|Publication number||US4343596 A|
|Application number||US 06/051,395|
|Publication date||Aug 10, 1982|
|Filing date||Jun 25, 1979|
|Priority date||Jun 29, 1978|
|Also published as||DE2926362A1|
|Publication number||051395, 06051395, US 4343596 A, US 4343596A, US-A-4343596, US4343596 A, US4343596A|
|Inventors||Yoichi Shimazawa, Toshiaki Kawamoto|
|Original Assignee||Sharp Kabushiki Kaisha|
|Export Citation||BiBTeX, EndNote, RefMan|
|Patent Citations (31), Referenced by (2), Classifications (15)|
|External Links: USPTO, USPTO Assignment, Espacenet|
The present invention relates to an ink liquid supply system for an ink jet system printer of the charge amplitude controlling type and, more particularly, to a constant flow rate pump for use in the ink liquid supply system.
A constant flow rate ink liquid supply pump is essential and required in an ink jet system printer of the charge amplitude controlling type to ensure an accurate printing. The constant flow rate pump is effective not only to stabilize the ink liquid speed emitted from a nozzle but also to maintain the ink viscosity at a fixed value.
Accordingly, an object of the present invention is to provide a constant flow rate pump for use in an ink liquid supply system of an ink jet system printer of the charge amplitude controlling type.
Another object of the present invention is to provide a constant flow rate pump which is small in size.
Still another object of the present invention is to provide a small pump which integrally includes a pressure chamber for supplying the ink liquid to a nozzle and another pressure chamber for introducing waste ink liquid from a beam gutter of the ink jet system printer of the charge amplitude controlling type.
Yet another object of the present invention is to provide a novel ink liquid supply system in an ink jet system printer of the charge amplitude controlling type.
Other objects and further scope of applicability of the present invention will become apparent from the detailed description given hereinafter. It should be understood, however, that the detailed description and specific examples, while indicating preferred embodiments of the invention, are given by way of illustration only, since various changes and modifications within the spirit and scope of the invention will become apparent to those skilled in the art from this detailed description.
To achieve the above objects, pursuant to an embodiment of the present invention, a pump integrally includes three pressure chambers, which are divided by bellows and a three staged piston. The first pressure chamber functions to introduce the waste ink liquid collected by a beam gutter of the ink jet system printer of the charge amplitude controlling type. The second pressure chamber introduces the ink liquid from an ink liquid reservoir, and the third pressure chamber develops the ink liquid toward a nozzle of the ink jet system printer of the charge amplitude controlling type.
In a preferred form, a pressure accumulator is disposed between the outlet of the second pressure chamber and the inlet of the third pressure chamber in order to always maintain the pressure in the third pressure chamber higher than that in the second pressure chamber.
The present invention will be better understood from the detailed description given hereinbelow and the accompanying drawings which are given by way of illustration only, and thus are not limitative of the present invention and wherein:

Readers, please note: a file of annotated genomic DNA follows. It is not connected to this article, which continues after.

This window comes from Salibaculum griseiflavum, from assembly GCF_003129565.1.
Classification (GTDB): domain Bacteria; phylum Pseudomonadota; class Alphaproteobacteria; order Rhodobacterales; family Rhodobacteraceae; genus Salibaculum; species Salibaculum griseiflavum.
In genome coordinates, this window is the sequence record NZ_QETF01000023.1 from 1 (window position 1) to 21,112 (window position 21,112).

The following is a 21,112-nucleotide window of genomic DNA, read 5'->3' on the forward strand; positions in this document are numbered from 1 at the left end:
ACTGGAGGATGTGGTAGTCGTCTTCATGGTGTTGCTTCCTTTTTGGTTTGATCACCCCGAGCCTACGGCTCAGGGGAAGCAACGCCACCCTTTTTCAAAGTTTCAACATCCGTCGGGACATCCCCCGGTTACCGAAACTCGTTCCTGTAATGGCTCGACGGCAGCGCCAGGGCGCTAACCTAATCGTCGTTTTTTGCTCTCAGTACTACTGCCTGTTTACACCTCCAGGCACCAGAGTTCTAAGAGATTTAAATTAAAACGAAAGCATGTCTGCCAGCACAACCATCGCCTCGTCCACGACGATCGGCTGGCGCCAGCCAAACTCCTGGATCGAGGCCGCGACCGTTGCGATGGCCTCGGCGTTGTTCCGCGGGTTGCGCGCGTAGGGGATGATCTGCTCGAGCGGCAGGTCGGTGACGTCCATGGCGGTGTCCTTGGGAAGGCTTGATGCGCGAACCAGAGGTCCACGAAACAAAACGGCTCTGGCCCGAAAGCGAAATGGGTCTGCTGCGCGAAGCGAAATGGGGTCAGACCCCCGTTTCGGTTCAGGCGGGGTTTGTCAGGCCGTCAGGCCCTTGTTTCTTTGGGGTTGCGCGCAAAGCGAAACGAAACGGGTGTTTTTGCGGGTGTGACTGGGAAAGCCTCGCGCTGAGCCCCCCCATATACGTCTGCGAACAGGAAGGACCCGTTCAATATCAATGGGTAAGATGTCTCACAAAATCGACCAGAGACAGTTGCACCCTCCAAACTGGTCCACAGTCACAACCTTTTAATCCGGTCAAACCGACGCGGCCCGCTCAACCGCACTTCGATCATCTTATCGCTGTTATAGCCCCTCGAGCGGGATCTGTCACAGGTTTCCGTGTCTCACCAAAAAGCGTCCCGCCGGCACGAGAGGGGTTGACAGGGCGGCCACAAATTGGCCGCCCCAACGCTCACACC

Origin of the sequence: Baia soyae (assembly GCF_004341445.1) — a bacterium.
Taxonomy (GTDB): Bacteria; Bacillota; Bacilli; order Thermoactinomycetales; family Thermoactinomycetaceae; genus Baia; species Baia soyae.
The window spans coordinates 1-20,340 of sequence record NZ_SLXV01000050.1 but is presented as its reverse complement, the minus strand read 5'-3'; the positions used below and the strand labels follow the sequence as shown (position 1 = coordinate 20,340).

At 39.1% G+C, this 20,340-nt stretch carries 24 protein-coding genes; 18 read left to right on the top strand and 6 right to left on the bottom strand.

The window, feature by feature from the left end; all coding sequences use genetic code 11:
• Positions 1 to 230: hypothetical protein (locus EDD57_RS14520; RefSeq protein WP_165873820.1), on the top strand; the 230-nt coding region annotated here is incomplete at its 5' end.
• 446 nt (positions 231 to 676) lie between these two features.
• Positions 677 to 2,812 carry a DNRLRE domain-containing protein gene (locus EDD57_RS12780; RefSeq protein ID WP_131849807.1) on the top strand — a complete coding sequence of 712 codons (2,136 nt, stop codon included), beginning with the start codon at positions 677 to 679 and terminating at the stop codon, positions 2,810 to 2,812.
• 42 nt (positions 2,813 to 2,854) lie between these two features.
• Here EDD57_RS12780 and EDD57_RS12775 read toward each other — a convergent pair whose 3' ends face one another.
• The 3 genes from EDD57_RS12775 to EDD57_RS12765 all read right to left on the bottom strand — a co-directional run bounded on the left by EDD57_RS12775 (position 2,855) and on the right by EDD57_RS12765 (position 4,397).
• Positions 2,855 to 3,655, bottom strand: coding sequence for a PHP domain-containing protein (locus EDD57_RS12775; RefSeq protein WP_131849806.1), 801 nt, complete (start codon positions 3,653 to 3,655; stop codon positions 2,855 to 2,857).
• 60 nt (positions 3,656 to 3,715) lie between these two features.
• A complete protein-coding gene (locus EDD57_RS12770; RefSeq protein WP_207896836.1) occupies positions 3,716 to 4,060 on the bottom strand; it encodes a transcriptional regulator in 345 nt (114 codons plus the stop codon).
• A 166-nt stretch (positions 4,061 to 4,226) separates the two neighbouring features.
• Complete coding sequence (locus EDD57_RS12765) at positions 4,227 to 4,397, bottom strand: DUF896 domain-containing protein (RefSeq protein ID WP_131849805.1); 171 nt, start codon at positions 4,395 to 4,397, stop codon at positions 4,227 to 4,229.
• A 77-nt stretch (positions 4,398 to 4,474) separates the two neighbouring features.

FIG. 1 is a block diagram of an ink liquid supply system for an ink jet system printer including an embodiment of a constant flow rate pump of the present invention; and
FIG. 2 is a sectional view of another embodiment of a constant flow rate pump of the present invention.
FIG. 1 shows an ink jet system printer embodying the present invention.
The ink jet system printer mainly comprises a print forming section and an ink liquid supply system.
The print forming section of an ink jet system printer of the charge amplitude controlling type comprises a nozzle 1 for emitting an ink liquid supplied from the ink liquid supply system through an electromagnetic valve 11. An electromechanical transducer 2 is attached to the nozzle 1 to vibrate the nozzle 1 at a given frequency, thereby forming ink droplets 4 at the given frequency. The thus formed ink droplets 4, which are emitted from the nozzle 1, are charged through the use of a charging electrode 3 in accordance with a print information signal. The thus charged ink droplets 4 are deflected while they pass through a constant high voltage electric field established by a pair of deflection electrodes 5 in accordance with charge amplitudes carried thereon, and directed to a record receiving paper 6. Ink droplets 4' not contributing to the actual print operation are not charged and are directed to a beam gutter 7 for recirculation purposes.
The above-mentioned nozzle 1, electromechanical transducer 2, charging electrode 3, deflection electrodes 5 and beam gutter 7 are mounted on a carriage 8 (shown by broken lines), which is driven to reciprocate along slidable shafts 9 in the lateral direction. That is, the deflection caused by the deflection electrodes 5 is effected in the vertical direction, and the carriage 8 is driven to travel in the lateral direction, whereby desired patterns are formed on the record receiving paper 6 in the dot matrix fashion.
The ink liquid collected by the beam gutter 7 is returned to the ink liquid supply system through a conduit 10. The thus returned ink liquid is introduced into a constant flow rate pump, which develops the ink liquid of a fixed flow rate and a fixed viscosity to be applied to the nozzle 1 through a conduit 12 and the electromagnetic valve 11. The constant flow rate and constant viscosity ink liquid is highly required to ensure accurate printing or to stabilize the droplet formation.